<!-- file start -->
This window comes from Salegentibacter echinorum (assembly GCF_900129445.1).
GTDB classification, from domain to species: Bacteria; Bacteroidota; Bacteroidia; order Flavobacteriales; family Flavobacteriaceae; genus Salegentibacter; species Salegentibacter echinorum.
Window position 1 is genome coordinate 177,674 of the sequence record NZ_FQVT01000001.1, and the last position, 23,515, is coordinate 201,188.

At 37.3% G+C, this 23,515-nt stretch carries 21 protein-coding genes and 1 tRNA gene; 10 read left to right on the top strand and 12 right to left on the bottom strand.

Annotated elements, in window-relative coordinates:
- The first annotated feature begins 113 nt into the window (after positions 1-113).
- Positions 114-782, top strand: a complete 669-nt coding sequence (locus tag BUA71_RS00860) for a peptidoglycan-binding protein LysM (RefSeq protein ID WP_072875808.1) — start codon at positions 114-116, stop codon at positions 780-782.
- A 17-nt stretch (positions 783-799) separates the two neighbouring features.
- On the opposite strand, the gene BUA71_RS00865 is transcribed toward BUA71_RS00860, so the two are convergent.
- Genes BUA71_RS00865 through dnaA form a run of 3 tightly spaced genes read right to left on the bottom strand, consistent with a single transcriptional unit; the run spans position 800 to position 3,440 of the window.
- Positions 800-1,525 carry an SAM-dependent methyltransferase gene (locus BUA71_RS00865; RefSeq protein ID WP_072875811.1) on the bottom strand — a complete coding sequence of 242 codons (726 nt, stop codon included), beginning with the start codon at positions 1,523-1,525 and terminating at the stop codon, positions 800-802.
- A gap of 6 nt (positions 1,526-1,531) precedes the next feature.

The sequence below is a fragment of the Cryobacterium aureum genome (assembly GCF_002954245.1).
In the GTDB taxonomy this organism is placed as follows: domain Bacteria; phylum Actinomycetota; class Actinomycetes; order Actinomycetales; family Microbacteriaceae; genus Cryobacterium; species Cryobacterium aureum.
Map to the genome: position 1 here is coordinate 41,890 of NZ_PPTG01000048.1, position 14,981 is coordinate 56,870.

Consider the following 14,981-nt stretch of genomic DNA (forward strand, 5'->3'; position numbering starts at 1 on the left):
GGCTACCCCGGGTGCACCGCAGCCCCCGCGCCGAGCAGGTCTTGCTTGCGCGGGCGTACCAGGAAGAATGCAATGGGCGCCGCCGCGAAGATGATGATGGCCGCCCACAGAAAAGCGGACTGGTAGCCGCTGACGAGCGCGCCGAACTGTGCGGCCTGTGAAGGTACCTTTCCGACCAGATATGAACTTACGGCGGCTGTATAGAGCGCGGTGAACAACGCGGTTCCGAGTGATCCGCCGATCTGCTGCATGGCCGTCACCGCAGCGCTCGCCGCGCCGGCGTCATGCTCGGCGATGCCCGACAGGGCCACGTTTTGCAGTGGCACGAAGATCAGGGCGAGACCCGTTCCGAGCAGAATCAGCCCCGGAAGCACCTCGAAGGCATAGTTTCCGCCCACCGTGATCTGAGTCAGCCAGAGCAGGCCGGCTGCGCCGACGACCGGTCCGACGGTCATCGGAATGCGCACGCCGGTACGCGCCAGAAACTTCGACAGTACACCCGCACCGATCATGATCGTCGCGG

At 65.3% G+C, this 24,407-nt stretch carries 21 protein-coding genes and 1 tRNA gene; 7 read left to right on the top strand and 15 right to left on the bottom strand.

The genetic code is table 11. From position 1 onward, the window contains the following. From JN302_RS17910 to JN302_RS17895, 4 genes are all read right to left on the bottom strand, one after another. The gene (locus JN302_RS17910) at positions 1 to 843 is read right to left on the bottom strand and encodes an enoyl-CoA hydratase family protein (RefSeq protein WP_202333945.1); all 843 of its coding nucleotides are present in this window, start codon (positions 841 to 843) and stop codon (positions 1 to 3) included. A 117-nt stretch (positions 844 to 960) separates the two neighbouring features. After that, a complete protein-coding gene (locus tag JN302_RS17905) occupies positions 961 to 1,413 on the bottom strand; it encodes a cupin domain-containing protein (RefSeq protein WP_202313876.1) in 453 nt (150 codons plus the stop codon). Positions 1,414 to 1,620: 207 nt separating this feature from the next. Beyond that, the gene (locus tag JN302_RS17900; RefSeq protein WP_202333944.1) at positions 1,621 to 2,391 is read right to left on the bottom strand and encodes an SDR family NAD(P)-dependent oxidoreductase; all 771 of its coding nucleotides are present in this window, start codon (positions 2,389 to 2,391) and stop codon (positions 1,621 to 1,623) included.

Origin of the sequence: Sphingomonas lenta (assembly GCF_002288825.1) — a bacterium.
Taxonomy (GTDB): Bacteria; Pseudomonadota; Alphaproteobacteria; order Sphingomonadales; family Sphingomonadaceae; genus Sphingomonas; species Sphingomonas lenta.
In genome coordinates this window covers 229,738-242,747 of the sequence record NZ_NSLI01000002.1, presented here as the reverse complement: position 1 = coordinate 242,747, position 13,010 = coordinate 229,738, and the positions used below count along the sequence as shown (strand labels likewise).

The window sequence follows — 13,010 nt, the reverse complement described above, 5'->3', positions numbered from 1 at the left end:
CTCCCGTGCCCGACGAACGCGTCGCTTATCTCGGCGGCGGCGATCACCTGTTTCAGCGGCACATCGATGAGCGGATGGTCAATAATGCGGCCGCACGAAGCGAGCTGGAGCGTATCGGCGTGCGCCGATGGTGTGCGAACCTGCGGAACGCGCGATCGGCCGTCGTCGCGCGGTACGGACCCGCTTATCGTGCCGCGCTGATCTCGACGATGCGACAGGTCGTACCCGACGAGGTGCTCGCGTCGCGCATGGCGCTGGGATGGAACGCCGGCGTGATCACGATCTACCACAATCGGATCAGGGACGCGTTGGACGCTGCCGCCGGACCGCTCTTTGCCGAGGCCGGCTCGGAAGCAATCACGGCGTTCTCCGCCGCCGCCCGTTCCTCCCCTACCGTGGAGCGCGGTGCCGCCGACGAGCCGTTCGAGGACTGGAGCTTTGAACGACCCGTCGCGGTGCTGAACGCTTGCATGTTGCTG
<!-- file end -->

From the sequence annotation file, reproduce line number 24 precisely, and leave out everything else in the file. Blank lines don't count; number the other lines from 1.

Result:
CTCCCGTGCCCGACGAACGCGTCGCTTATCTCGGCGGCGGCGATCACCTGTTTCAGCGGCACATCGATGAGCGGATGGTCAATAATGCGGCCGCACGAAGCGAGCTGGAGCGTATCGGCGTGCGCCGATGGTGTGCGAACCTGCGGAACGCGCGATCGGCCGTCGTCGCGCGGTACGGACCCGCTTATCGTGCCGCGCTGATCTCGACGATGCGACAGGTCGTACCCGACGAGGTGCTCGCGTCGCGCATGGCGCTGGGATGGAACGCCGGCGTGATCACGATCTACCACAATCGGATCAGGGACGCGTTGGACGCTGCCGCCGGACCGCTCTTTGCCGAGGCCGGCTCGGAAGCAATCACGGCGTTCTCCGCCGCCGCCCGTTCCTCCCCTACCGTGGAGCGCGGTGCCGCCGACGAGCCGTTCGAGGACTGGAGCTTTGAACGACCCGTCGCGGTGCTGAACGCTTGCATGTTGCTG